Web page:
Become root by running su and entering the super-user password.
Uninstall any earlier installations of the Java packages.
rpm -e <package_name>
Change to the directory in which you want to install. Type:
cd <directory path name>
For example, to install the software in the /usr/java/ directory, Type:
cd /usr/java

Install the package.
rpm -ivh jre-7u7-linux-i586.rpm

To configure the Java Plugin follow these steps:
Exit Firefox browser if it is already running.
Create a symbolic link to the file in the browser plugins directory
Go to the plugins sub-directory under the Firefox installation directory
cd <Firefox installation directory>/plugins

Create plugins directory if it does not exist.
Create the symbolic link

ln -s <Java installation directory>/lib/i386/

Then because I don't already hate myself enough I installed real player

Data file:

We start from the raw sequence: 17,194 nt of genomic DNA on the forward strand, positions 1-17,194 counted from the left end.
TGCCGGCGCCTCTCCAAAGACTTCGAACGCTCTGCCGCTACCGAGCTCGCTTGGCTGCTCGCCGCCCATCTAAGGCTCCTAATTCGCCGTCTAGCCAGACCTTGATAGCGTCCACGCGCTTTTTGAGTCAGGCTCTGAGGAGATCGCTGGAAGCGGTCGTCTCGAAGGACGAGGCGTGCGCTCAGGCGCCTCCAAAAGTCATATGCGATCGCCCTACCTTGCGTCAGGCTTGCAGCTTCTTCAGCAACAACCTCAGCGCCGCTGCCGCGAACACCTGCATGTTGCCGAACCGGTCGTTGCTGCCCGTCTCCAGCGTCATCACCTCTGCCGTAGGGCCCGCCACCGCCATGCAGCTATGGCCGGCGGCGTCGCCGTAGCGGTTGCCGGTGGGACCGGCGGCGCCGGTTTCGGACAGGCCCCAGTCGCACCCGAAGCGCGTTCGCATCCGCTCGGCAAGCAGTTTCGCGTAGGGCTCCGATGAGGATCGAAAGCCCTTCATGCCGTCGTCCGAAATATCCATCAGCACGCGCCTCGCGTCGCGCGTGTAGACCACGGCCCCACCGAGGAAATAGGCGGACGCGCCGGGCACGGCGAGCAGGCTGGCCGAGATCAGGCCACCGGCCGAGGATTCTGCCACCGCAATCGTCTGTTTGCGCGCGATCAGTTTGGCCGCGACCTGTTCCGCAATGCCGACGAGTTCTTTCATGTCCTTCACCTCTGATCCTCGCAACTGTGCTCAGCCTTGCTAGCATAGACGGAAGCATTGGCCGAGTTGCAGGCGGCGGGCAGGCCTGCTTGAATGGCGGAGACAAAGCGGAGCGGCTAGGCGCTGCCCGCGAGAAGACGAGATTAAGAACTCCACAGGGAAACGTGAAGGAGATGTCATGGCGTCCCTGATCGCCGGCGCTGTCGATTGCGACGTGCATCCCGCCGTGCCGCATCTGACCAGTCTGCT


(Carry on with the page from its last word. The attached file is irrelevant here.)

rpm -ivh RealPlayer11GOLD.rpm

I also installed VLC because it met all the other media dependencies I wanted installed.
yum -y install vlc

There were only two other packages I needed installed at this point SecureCRT and OwnCloud client.
That was just a matter of downloading the rpms and manually installing them.
I use OwnCloud to share my SecureCRT between PCs and I love that SecureCRT lets me access all my remote hosts regardless of my OS. I mean sure any terminal will do for SSH connections, but the convenience of SecureCRT is something I appreciate.

In case you were wondering I was using a pearson site to test all my browser plugins. This was a site I stumbled upon in my college days and it surprisingly still exists.